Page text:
The Genius Bar is there to fix your computer, but it’s really about fixing your relationship with Apple
Ask them what was damaged and what repairs can be done. Sometimes – especially in your case where you purchased it very recently – they may be able to talk to a manager to help you out, so it’s good start off on the right foot.
The Genius Bar is there to fix your computer, but it’s really about fixing your relationship with Apple. Because the company wants to represent itself well and get great customer satisfaction scores, a manager might give you a break and only make you pay a partial amount of the repair, or even hook you up with a free repair.
AppleCare+, the $99 extended warranty for iPhone and iPad that covers accidental damage as well as component failure, could soon be heading to Europe. Apple first began selling the service two years ago, but as things stand, it’s only available to customers in the United States and Canada.
Battery life on the iPhone 5 is pretty good when you compare it to other high-end devices with LTE connectivity, so if you’re having to charge yours more than normal, then you may need a new battery. But don’t worry — battery replacements are relatively cheap, and they’re so easy, you can probably do them yourself.
Teardown specialists iFixit show you how in a new five-minute walkthrough video.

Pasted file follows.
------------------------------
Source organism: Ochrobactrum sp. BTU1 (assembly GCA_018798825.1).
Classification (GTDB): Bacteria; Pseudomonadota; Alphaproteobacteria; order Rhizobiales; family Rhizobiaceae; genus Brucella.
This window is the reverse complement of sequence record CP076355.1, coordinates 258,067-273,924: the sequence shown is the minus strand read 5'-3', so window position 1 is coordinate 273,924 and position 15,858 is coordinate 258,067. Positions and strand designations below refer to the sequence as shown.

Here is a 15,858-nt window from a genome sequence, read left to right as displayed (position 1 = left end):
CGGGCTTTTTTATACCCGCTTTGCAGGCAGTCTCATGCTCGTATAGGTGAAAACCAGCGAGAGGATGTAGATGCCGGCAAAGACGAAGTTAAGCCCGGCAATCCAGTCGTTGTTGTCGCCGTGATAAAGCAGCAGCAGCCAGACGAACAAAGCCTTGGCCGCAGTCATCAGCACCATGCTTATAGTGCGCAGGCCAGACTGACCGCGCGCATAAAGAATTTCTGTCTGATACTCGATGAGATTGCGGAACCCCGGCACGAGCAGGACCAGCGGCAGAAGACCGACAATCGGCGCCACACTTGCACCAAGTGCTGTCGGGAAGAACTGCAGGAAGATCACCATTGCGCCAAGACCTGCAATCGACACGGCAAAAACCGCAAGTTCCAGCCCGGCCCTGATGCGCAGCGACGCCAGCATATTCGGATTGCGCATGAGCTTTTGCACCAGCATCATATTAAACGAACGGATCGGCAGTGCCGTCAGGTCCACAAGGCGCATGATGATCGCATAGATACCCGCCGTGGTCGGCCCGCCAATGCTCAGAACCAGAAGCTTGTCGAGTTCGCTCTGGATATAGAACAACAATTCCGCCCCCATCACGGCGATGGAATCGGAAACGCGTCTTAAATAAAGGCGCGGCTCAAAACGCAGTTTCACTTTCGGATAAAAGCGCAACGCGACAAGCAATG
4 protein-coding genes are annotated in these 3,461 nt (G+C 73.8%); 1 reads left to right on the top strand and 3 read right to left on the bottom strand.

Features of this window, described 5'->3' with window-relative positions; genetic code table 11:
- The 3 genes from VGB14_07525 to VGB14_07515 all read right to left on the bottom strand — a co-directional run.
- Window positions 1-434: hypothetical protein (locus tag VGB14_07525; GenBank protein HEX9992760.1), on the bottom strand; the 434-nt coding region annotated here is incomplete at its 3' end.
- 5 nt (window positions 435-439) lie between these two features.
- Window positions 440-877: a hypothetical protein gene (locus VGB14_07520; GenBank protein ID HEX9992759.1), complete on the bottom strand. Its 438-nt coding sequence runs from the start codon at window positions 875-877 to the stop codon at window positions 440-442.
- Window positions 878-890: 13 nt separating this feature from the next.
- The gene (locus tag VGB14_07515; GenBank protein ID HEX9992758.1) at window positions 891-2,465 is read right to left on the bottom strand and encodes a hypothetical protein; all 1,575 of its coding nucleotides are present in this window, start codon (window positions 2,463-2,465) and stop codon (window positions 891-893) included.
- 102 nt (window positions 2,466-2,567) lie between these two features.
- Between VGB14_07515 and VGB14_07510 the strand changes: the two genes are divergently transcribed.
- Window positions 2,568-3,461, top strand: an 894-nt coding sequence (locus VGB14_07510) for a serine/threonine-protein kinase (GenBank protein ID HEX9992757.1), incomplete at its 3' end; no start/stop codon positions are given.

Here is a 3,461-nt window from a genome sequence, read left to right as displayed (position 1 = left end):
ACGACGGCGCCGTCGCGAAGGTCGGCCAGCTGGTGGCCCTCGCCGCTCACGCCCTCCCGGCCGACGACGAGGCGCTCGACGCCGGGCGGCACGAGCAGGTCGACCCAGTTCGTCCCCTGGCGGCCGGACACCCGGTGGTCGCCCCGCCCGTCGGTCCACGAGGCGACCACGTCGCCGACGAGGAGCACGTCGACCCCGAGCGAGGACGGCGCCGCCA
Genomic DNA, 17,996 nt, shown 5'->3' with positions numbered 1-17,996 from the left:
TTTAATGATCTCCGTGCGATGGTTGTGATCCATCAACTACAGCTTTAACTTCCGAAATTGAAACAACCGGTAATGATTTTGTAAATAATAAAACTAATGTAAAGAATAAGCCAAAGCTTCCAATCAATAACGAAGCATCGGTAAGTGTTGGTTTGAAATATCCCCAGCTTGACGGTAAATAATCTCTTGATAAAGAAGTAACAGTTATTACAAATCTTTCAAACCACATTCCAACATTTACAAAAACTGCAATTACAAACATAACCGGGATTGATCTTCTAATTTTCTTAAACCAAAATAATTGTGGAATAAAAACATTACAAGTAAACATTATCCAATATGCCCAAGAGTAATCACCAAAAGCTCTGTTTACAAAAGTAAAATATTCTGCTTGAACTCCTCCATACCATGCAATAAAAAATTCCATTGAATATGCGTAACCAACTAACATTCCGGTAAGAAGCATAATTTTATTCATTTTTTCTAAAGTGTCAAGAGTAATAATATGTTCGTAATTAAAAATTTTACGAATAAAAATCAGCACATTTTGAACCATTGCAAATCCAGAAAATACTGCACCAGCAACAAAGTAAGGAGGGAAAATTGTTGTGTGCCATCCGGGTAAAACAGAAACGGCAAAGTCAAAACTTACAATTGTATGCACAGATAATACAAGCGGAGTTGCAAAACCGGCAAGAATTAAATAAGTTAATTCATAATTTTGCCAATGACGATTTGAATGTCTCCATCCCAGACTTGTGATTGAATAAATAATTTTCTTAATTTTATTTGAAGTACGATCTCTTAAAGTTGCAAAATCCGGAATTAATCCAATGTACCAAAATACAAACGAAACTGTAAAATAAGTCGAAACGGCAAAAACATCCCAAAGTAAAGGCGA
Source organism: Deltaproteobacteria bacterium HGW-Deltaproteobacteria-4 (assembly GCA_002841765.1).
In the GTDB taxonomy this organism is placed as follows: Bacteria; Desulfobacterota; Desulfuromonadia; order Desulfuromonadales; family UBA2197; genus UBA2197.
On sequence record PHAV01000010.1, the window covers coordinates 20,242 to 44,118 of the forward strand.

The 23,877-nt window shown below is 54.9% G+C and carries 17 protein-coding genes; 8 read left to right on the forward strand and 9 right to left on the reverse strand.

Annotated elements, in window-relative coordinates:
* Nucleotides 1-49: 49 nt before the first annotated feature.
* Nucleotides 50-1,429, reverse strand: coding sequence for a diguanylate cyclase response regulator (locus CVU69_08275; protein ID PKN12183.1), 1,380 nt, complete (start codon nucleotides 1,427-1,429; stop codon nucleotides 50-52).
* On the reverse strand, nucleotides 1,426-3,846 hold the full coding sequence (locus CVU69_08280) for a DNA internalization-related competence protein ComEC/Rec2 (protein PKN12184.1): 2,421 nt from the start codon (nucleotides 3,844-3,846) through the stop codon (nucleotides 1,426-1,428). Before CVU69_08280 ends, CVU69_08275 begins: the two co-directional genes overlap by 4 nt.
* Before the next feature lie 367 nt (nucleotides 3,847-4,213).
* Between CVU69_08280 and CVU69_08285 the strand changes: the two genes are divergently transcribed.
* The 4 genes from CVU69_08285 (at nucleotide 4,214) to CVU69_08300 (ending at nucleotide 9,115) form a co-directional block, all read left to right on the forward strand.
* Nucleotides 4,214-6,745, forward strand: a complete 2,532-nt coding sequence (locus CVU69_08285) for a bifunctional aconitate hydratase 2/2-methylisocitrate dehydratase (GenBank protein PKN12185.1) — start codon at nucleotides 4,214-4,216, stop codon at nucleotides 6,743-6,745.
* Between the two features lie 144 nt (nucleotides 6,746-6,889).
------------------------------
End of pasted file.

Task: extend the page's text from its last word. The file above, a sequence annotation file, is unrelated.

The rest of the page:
Samsung has had to defend the Galaxy S4’s plastic form factor quite a bit since the device was announced back in March, and one of the ways it has done that is by touting the handsets durability. Plastic, Samsung claims, makes the device much more robust than competing smartphones because it bends and absorbs impact.
But as we suspected all along, aluminum is stronger. In a smartphone torture test performed by warranty provider SquareTrade, the Galaxy S4 fails to beat the iPhone 5 in drop tests, and even proved to be more fragile than its predecessor, the Galaxy S III.
Why is it that some people can walk into their local Apple Store with a broken MacBook and walk away with a free replacement, and other people are turned away, with Apple claiming the repair is due to user error… even if it isn’t?
It has less to do with whether or not you actually voided your warranty than if Apple thinks they can prove you voided your warranty. And the most important tool Apple uses to prove you’re responsible for the damage to your own machine? It’s a tool that inspects dents.
Apple has agreed to pay $53 million to settle a class action lawsuit that accuses the Cupertino company of failing to honor warranties on iPhones and iPod touches. The settlement could see hundreds of thousands of Apple customers receiving a payout after being refused repairs or replacements on faulty devices still under warranty.